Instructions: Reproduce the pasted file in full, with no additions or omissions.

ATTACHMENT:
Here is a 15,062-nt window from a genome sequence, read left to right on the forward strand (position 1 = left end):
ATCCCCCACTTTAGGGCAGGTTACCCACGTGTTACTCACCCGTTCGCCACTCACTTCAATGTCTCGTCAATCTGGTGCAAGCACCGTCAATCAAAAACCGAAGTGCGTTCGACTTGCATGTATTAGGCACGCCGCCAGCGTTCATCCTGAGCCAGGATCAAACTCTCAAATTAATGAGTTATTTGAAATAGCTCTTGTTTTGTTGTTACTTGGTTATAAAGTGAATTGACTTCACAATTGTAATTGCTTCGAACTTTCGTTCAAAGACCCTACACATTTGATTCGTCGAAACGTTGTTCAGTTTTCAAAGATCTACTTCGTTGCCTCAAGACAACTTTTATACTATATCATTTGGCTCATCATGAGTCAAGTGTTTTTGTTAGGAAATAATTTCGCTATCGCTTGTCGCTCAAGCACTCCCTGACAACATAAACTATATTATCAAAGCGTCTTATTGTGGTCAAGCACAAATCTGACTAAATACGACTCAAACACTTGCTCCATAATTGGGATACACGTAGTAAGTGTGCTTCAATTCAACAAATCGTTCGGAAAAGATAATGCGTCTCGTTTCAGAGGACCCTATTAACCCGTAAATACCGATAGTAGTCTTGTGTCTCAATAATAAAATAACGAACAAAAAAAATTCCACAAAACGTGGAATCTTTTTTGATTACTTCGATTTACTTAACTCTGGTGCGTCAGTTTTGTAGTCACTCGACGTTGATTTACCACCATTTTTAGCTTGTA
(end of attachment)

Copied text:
Here is a 15,062-nt window from a genome sequence, read left to right on the forward strand (position 1 = left end):
ATCCCCCACTTTAGGGCAGGTTACCCACGTGTTACTCACCCGTTCGCCACTCACTTCAATGTCTCGTCAATCTGGTGCAAGCACCGTCAATCAAAAACCGAAGTGCGTTCGACTTGCATGTATTAGGCACGCCGCCAGCGTTCATCCTGAGCCAGGATCAAACTCTCAAATTAATGAGTTATTTGAAATAGCTCTTGTTTTGTTGTTACTTGGTTATAAAGTGAATTGACTTCACAATTGTAATTGCTTCGAACTTTCGTTCAAAGACCCTACACATTTGATTCGTCGAAACGTTGTTCAGTTTTCAAAGATCTACTTCGTTGCCTCAAGACAACTTTTATACTATATCATTTGGCTCATCATGAGTCAAGTGTTTTTGTTAGGAAATAATTTCGCTATCGCTTGTCGCTCAAGCACTCCCTGACAACATAAACTATATTATCAAAGCGTCTTATTGTGGTCAAGCACAAATCTGACTAAATACGACTCAAACACTTGCTCCATAATTGGGATACACGTAGTAAGTGTGCTTCAATTCAACAAATCGTTCGGAAAAGATAATGCGTCTCGTTTCAGAGGACCCTATTAACCCGTAAATACCGATAGTAGTCTTGTGTCTCAATAATAAAATAACGAACAAAAAAAATTCCACAAAACGTGGAATCTTTTTTGATTACTTCGATTTACTTAACTCTGGTGCGTCAGTTTTGTAGTCACTCGACGTTGATTTACCACCATTTTTAGCTTGTA